Prices of wheat, corn, soybeans, and oats have plunged since reaching all-time highs. They are now trading below the level they were at before Russia invaded Ukraine in March, providing further evidence that food inflation is moderating.

Other agricultural commodities, such as cotton, sugar, coffee, and cocoa futures, are all down at least 20% from their recent peaks.

Additionally, copper, nickel, iron ore, aluminum, and lumber are all trading near their lowest levels since 2020.

Commodities 3-Month Performance

Deutsche Bank analyst Jim Reid wrote in a note on Wednesday that:

“[A] rolling 20-day move in [Deutsche Bank’s] commodity index is now seeing around the third-largest decline in 90 years.” 

DB Commodity Index Tracking Fund

Easing Global Shipping Rates

Ongoing improvements in global supply chains and easing shipping rates will also likely help inflation abate in the months ahead. 

The Baltic Exchange’s main sea freight index, which tracks rates for ships carrying dry bulk commodities, is down almost 40% from its recent high in May, indicating weak demand across all vessel segments. It is hovering around its lowest levels since early April. 

Baltic Dry Index Daily Chart

Collapsing Input, Output Costs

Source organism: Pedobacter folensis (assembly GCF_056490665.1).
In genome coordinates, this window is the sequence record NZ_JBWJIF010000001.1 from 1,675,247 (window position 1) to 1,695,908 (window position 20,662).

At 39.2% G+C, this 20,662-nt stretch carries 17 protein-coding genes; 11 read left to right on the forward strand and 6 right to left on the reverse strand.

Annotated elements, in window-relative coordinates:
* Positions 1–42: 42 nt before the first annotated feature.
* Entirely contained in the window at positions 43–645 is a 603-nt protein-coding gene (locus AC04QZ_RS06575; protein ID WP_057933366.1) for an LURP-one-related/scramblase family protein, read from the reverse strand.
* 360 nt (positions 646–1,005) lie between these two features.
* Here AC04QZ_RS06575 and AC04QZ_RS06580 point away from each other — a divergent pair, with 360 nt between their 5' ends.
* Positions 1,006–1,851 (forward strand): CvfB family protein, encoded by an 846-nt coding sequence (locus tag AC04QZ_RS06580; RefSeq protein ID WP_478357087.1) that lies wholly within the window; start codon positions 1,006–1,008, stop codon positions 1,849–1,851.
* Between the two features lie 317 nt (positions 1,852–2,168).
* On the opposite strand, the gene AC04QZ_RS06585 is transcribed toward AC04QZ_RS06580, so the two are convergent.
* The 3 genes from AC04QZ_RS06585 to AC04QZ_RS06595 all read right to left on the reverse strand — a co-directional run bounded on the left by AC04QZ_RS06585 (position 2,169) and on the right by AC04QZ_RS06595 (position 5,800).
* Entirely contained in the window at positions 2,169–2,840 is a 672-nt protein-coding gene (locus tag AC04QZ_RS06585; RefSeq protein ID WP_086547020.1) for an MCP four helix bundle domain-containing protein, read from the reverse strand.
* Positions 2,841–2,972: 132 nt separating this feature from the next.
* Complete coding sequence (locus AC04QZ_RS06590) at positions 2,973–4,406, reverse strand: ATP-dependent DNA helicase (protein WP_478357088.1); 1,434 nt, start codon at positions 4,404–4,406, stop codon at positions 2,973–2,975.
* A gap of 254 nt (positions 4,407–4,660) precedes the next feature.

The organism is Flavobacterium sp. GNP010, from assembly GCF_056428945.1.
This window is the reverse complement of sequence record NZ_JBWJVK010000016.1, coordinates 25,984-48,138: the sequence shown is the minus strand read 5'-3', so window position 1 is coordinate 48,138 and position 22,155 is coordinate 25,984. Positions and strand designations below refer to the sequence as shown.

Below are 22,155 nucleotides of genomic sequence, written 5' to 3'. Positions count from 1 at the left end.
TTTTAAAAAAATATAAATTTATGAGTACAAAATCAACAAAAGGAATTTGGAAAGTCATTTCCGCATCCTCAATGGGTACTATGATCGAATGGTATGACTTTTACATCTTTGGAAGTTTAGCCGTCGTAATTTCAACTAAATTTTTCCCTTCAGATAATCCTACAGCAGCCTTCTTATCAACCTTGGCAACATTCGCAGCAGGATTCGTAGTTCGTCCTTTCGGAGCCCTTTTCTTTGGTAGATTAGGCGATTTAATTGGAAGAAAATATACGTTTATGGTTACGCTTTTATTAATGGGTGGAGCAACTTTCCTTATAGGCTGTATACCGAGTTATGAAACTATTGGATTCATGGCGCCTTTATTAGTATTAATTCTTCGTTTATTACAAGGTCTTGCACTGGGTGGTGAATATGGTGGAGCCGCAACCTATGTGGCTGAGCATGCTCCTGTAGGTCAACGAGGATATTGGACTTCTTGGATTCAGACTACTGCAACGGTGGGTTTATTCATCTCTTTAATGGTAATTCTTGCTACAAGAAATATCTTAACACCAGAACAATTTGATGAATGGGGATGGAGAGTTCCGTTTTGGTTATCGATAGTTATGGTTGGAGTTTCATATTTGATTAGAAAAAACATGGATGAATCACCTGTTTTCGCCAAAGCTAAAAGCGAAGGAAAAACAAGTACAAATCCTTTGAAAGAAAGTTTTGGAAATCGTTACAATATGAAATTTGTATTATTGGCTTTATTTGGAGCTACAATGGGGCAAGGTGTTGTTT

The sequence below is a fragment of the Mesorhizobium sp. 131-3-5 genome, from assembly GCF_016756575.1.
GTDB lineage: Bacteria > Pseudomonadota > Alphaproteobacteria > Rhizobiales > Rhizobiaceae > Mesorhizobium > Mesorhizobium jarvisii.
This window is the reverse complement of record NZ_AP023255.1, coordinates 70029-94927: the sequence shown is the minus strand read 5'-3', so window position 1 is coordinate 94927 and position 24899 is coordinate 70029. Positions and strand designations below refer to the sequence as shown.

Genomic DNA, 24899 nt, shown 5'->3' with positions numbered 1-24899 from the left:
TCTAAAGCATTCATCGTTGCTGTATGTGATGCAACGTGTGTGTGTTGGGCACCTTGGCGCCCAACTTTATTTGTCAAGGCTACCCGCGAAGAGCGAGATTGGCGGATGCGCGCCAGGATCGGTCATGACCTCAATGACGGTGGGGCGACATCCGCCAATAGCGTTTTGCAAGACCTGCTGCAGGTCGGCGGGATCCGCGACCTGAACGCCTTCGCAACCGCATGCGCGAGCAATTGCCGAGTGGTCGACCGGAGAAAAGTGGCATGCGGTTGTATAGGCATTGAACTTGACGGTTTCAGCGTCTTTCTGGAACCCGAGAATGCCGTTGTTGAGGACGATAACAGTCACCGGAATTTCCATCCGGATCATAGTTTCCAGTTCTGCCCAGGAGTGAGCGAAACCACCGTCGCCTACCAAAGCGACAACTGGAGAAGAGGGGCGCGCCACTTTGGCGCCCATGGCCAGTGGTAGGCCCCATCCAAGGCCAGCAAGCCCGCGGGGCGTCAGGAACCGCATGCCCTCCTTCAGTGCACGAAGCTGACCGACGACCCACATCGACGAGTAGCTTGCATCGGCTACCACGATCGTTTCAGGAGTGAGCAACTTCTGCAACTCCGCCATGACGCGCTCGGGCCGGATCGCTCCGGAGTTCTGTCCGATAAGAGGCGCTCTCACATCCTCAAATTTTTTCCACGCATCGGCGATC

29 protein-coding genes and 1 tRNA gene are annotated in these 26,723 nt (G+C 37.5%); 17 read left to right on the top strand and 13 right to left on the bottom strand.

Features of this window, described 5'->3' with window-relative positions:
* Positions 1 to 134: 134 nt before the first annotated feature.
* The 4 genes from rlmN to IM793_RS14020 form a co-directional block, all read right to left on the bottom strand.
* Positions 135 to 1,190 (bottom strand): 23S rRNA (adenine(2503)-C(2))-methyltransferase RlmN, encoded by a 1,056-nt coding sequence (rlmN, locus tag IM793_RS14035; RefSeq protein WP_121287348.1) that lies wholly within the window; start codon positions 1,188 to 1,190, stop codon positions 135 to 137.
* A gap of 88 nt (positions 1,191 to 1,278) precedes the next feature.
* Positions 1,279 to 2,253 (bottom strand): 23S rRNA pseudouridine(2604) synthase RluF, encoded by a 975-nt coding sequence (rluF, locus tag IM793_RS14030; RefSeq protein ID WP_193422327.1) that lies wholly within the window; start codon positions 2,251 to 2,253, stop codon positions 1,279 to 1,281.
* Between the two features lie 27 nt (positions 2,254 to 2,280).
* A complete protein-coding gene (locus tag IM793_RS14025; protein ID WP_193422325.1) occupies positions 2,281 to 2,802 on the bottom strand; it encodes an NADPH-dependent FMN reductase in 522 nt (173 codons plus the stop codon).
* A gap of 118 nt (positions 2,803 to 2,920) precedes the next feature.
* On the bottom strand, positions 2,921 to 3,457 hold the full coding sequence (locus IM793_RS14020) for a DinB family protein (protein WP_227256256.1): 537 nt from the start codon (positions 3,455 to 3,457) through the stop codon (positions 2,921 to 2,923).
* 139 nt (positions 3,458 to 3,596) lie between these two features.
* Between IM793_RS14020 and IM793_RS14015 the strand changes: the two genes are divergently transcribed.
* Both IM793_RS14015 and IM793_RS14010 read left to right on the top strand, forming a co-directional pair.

According to the latest release of the IHS Markit PMI survey, input cost and output price inflation rates eased in June. 

The increase in both manufacturing and service sector costs was sharply lower than May’s all-time high, and the weakest reading since February.

The reduced rate of increase in input costs bodes well for CPI, given the close historical correlation between the two indices.

U.S. CPI/PMI Input Prices


Latest comments

This was wrong
Well,why back in 1980s Paul Walker needed to raise the rate to 20% to knock down the inflation to 2% from 13%, while in 2022, we can knock down the inflation from 8.6% to 2% with rate be raised to between 3.5% to 4%? Do we have magics in 2022? What is different between now and then? As what I know, now we have over $30 T of debt and kept going up, for each 1% of rate hike we need to pay additionl $300 b of interest each year which will limitted the ability of FED to raise rate to fight inflation, and we have overly printed paper money of $7 T which is part of the cause for the high inflation, but in time when paul walker to fight inflation in 80s , we did not have all the above